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The Union government is set to introduce a legislation to triple the monthly amount that is to be paid to parents and senior citizens, neglected or abandoned by their children, increasing it from Rs 10,000 a month to Rs 25,000-Rs 30,000 a month. The Centre will move amendments to the Maintenance and Welfare of Parents and Senior Citizens Act, 2007, to increase the amount awarded to senior citizens (above the age of 60) and parents (irrespective of their age) of children who are not minors.
“There are many who earn enough and can spare more than Rs 10,000 to provide for their parents. This is why we decided to increase the upper limit,” said Latha Krishna Rao, Secretary, Ministry of Social Justice and Empowerment, adding that the amendment is likely to be introduced in the monsoon session of Parliament. Non-payment of monthly maintenance can be punished with imprisonment of up to three months as per existing law.
Children or legal heirs, who have sufficient means, are legally obliged to provide for their parents/ senior citizens. Under the current law, parents or the elderly, who are unable to earn their own maintenance and are abandoned or neglected, can make an application to the subdivisional magistrate (SDM) against their children or relatives who are to inherit their property. The SDM, who acts as a tribunal, passes an order directing the children or relatives to pay the monthly allowance of up to Rs 10,000.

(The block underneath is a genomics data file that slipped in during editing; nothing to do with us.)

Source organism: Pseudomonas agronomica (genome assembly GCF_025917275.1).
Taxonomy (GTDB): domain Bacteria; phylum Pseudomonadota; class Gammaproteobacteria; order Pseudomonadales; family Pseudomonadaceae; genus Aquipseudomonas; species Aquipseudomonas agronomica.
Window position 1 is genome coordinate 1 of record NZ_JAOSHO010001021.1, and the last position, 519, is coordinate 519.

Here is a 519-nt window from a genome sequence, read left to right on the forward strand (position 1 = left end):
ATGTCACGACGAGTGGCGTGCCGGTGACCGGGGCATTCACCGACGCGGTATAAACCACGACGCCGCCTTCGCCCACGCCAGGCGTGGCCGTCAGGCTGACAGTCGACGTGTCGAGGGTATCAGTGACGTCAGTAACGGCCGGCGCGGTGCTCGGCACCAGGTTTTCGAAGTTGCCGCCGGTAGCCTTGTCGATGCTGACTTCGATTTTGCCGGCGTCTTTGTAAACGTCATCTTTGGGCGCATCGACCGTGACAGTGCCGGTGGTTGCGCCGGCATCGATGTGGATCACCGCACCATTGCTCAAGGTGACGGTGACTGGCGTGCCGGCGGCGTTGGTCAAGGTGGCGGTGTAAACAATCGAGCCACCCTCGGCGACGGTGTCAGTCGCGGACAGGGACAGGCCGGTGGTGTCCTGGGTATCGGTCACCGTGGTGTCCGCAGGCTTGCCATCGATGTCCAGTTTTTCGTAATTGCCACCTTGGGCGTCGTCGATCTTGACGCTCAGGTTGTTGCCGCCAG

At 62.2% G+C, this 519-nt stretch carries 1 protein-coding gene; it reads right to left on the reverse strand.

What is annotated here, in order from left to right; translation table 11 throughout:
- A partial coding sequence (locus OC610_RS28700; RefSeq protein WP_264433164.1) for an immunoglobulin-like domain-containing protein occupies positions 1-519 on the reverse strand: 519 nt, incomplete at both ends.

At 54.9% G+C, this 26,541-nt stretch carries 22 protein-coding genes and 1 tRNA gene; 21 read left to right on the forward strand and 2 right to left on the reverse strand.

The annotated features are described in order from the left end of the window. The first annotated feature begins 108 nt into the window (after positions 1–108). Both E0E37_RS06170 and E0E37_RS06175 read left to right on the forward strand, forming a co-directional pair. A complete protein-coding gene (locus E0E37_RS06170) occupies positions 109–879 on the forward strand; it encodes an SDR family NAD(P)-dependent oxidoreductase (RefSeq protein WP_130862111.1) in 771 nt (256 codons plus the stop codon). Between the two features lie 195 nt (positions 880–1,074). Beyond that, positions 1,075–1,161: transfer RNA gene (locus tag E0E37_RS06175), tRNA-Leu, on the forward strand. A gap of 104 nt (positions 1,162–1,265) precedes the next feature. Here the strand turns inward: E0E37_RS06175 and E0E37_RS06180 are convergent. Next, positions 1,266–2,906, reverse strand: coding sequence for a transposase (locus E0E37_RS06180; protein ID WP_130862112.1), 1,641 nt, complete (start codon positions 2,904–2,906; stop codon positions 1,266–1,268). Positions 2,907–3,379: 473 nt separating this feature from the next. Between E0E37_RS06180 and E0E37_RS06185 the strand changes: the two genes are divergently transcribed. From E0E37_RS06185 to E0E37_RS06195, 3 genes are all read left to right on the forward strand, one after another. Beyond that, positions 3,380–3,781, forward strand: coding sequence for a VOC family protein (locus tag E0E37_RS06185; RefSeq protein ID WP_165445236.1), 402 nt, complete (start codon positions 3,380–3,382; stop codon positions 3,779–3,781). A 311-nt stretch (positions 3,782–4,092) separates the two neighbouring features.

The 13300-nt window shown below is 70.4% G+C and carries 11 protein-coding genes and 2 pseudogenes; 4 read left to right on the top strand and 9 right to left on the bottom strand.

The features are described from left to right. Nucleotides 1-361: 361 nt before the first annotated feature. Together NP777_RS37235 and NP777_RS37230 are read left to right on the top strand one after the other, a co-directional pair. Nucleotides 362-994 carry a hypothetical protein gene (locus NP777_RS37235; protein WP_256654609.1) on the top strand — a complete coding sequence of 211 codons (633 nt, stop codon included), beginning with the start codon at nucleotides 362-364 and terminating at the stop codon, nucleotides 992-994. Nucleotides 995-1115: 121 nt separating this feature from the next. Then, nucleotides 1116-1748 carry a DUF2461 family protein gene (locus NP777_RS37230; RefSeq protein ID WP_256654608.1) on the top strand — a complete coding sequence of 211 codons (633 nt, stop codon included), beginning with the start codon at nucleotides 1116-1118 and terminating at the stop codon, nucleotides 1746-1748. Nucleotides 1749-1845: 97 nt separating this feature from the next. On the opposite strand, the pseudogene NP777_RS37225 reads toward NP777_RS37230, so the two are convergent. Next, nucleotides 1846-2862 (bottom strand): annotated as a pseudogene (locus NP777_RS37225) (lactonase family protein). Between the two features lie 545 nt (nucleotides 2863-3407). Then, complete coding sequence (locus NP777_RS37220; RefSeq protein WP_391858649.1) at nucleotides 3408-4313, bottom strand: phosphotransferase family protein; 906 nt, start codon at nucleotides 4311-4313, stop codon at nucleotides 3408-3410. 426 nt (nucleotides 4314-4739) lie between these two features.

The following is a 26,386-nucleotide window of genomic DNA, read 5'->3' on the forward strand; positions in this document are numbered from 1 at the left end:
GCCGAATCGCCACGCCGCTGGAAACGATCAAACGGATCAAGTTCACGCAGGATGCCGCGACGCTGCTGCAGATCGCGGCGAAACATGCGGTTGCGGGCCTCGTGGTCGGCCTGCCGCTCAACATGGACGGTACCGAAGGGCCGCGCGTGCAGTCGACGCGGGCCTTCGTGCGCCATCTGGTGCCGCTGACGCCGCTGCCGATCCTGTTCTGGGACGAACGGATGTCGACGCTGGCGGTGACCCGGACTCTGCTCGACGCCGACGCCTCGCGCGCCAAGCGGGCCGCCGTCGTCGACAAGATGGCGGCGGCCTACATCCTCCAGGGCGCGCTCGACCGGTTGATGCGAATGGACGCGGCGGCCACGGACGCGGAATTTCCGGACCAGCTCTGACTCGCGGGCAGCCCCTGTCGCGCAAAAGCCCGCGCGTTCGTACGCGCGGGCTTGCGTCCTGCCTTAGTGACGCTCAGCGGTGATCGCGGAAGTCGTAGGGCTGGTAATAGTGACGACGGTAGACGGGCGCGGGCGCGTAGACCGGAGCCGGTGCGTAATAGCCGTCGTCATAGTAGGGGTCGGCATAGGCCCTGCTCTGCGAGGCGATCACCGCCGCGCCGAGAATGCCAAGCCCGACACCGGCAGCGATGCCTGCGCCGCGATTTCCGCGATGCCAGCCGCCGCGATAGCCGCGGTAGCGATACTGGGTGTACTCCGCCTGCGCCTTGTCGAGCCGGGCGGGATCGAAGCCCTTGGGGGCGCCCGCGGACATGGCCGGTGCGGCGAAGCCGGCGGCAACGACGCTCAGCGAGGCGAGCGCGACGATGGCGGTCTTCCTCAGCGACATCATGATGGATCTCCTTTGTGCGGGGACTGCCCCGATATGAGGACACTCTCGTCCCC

The ministry will also make it mandatory for all agencies and private firms, which presently follow varying age criteria, to uniformly observe 60 years or above as the age at which a person should be considered a senior citizen. “We felt that it is necessary to have a standard age of 60 years everywhere, from the railways to airlines and insurance firms,” said Rao, adding that there are an estimated 11 crore people over the age of 60. For the purposes of rebate on fares, the railways considers the age for males as 60 years and females as 58 years, while the definition of senior citizen varies for different insurance companies and airlines.
Based on the recommendations of a committee set up earlier this year following various court orders, the Centre has also proposed a few other amendments to the law. At present, only parents or senior citizens can appeal to the district magistrate or divisional commissioner in case they find the order passed by the SDM unsatisfactory. A proposed amendment will be to also give children the right to appeal. Another would be making it mandatory for the state government to set up at least one old age home for 150 people in each district; the existing 350 such homes in India are mostly NGO-run.
The panel also considered two other issues but decided against including them in the new law. One of them is allowing lawyers to argue the case as opposed to the existing practice of only letting senior citizens directly approach the tribunal. Another recommendation was that any self-acquired property belonging to senior citizens, which has been gifted to their children/ legal heirs, cannot be sold by the latter unless they have a no-objection certificate from the senior citizen. A Kerala High court Order last year had said that a gift deed by a senior citizen, even without a welfare clause, is revocable if the recipient fails to provide for his/ her maintenance.